SAN JOSE The Sharks Sports & Entertainment company has filed a lawsuit in federal court over parking concerns at a planned BART station in downtown San Jose, even as its involved in conversations to resolve the issue.
Its the second suit from the company against the Santa Clara Valley Transportation Authority (VTA), which is paying for and managing a 6-mile extension of BART from the Berryessa station through downtown San Jose and Santa Clara. It comes just two months after the VTA and BART both officially approved the project and as the VTA is seeking $1.5 billion in federal funds to complete the $4.6 billion extension.
The company filed the first suit against the VTA in May in Santa Clara County Superior Court, and the federal lawsuit filed Friday is the next step because the VTA is seeking environmental clearance and funding from federal authorities. The federal suit mirrors the earlier suit, said Sharks spokesman Jim Sparaco.
While we support the extension of BART to San Jose, it needs to be done in the right way, Sparaco said in a statement. We have filed these suits to protect one of San Joses most valuable assets and to help ensure we maintain the safety and comfort of everyone who comes to SAP Center.
It was a move the city and the VTA expected, said San Jose Mayor Sam Liccardo, who also chairs the VTAs governing board.
The suit alleges the VTA failed to adequately plan for lost parking at the SAP Center, as well as construction impacts near the sports and concert venue, which annually draws some 1.5 million visitors, according to the Sharks. Sharks Sports & Entertainment manages the SAP arena and owns the Sharks hockey team.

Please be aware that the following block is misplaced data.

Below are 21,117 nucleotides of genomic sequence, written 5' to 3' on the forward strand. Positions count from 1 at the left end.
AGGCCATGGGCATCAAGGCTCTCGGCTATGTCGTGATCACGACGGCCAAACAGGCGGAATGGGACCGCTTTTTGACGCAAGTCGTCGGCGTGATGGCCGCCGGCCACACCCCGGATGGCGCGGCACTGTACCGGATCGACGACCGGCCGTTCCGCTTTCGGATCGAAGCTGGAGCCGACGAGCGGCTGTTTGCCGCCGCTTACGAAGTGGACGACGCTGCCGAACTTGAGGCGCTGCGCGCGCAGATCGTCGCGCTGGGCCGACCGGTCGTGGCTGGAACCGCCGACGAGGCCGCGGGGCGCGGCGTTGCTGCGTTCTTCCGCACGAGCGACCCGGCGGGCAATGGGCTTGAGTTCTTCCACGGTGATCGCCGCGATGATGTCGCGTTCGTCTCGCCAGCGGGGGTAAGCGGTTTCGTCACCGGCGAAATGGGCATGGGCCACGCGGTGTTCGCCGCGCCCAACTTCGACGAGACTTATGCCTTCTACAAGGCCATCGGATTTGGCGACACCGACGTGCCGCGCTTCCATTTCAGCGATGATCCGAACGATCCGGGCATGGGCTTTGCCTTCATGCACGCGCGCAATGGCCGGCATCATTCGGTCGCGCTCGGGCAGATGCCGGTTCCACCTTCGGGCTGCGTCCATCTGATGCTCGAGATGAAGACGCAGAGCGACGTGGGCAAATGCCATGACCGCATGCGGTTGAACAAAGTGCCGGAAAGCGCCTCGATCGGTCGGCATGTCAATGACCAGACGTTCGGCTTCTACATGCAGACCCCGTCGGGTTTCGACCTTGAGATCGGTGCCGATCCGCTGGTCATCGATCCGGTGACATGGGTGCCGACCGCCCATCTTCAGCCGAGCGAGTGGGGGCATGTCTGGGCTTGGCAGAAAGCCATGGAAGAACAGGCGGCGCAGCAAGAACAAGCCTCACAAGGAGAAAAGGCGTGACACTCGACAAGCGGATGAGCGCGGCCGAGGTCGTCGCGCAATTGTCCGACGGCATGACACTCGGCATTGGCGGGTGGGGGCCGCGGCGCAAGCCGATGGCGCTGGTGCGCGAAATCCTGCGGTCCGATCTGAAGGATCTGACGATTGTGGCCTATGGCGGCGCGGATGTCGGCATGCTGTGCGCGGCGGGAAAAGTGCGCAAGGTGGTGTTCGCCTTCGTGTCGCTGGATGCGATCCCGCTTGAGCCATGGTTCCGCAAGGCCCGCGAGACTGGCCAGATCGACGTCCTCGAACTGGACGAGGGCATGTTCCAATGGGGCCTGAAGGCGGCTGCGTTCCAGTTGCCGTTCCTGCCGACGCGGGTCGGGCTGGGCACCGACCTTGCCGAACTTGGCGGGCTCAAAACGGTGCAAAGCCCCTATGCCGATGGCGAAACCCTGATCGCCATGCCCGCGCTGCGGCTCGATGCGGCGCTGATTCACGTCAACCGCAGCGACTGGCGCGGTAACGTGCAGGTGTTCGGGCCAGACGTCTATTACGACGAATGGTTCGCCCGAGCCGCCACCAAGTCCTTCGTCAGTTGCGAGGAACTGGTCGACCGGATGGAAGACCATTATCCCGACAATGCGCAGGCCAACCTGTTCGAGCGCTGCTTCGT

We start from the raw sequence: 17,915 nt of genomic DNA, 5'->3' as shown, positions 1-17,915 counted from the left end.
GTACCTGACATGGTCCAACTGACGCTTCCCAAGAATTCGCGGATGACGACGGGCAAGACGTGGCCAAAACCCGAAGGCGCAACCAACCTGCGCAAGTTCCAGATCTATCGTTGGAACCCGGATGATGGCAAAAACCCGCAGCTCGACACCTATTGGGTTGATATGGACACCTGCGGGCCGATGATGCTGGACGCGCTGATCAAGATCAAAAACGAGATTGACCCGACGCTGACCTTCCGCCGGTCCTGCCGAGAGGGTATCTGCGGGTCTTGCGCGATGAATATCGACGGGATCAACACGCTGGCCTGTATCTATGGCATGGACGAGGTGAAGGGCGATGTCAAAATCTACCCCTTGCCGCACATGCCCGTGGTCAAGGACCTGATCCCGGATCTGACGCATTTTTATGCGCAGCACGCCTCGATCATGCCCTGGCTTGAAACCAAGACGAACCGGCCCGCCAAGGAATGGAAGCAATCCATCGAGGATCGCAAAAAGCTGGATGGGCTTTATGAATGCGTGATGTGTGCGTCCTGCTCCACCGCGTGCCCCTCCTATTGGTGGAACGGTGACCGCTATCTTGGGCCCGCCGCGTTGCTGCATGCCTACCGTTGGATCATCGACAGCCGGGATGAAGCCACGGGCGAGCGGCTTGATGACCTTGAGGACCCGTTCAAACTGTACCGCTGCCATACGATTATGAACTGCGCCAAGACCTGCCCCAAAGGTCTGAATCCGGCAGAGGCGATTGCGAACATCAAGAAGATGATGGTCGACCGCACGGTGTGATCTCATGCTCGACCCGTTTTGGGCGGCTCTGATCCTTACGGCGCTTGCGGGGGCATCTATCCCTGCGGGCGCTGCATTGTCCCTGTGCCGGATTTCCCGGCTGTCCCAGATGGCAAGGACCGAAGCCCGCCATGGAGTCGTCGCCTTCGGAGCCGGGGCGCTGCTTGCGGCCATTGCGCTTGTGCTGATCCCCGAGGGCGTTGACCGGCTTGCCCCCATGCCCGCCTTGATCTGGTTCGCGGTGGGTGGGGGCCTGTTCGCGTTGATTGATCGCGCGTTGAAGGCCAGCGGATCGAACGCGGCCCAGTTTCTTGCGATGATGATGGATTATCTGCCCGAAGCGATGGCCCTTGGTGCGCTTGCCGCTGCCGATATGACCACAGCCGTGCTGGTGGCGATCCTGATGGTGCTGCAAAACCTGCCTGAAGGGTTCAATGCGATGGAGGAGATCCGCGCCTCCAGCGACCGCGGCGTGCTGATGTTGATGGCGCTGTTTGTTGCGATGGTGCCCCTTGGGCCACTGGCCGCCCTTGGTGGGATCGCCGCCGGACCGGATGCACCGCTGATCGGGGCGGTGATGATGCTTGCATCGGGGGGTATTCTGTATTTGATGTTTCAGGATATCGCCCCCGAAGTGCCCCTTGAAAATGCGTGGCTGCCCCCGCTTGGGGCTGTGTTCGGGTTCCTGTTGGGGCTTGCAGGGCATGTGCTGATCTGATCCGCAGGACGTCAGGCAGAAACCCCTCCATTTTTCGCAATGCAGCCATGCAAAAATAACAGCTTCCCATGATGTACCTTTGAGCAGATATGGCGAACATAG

In addition to VTA light rail and Caltrain service, Diridon Station is preparing to host BART and high-speed rail. The station sits directly across from the SAP along Santa Clara Avenue. Google also has targeted the area in its recent real estate buying spree, indicating it planned to build a mix of offices and residences near the station.
But the VTA plan omitted a parking garage that had been present in earlier drafts of the station area plan, the Sharks organization said in court documents. Only 2 percent of SAP Center patrons use VTA light rail to attend events at the SAP arena and only 5 percent use Caltrain, Jeffrey Lawson of the Silicon Valley Law Group said in a letter to the VTA dated March 6, 2017.
Past predictions of mass transit use for arena events have been grossly overestimated, Lawson said. There is no evidence in the record that BART would do any better.
The VTA did not respond Monday to requests for comment about the federal suit. But, in its formal response to the Sharks comments, the VTA acknowledged earlier plans assumed the need for additional parking at the station, but an updated analysis using more recent data from the Association of Bay Area Governments demonstrated a large parking facility was no longer needed. The station is expected to function as a destination station in the morning commute direction, reducing the demand for parking at the station, it said.
The BART users who elect to drive and park would need to use available public parking in the area or park at Santa Clara Station, which is one stop away, the VTA said.
In the same report, the VTA also acknowledged construction near Diridon Station would pose significant impacts on vehicular, pedestrian, and bicycle traffic, but those impacts could be minimized by working with the Sharks and the city.
The Sharks and the VTA, along with representatives from the city, have been in talks since the Sharks filed its first suit in May, Sparaco said. He declined to comment on how often the three organizations have been meeting or how the conversations had been going, but Liccardo said he was optimistic the two sides could reach a mutually beneficial solution.
Im hopeful that if the parties continue working together, we can collaboratively reach an outcome that serves both the Sharks and the public, he said. Until then, VTA will continue to effectuate the voters will to bring BART to Downtown San Jose.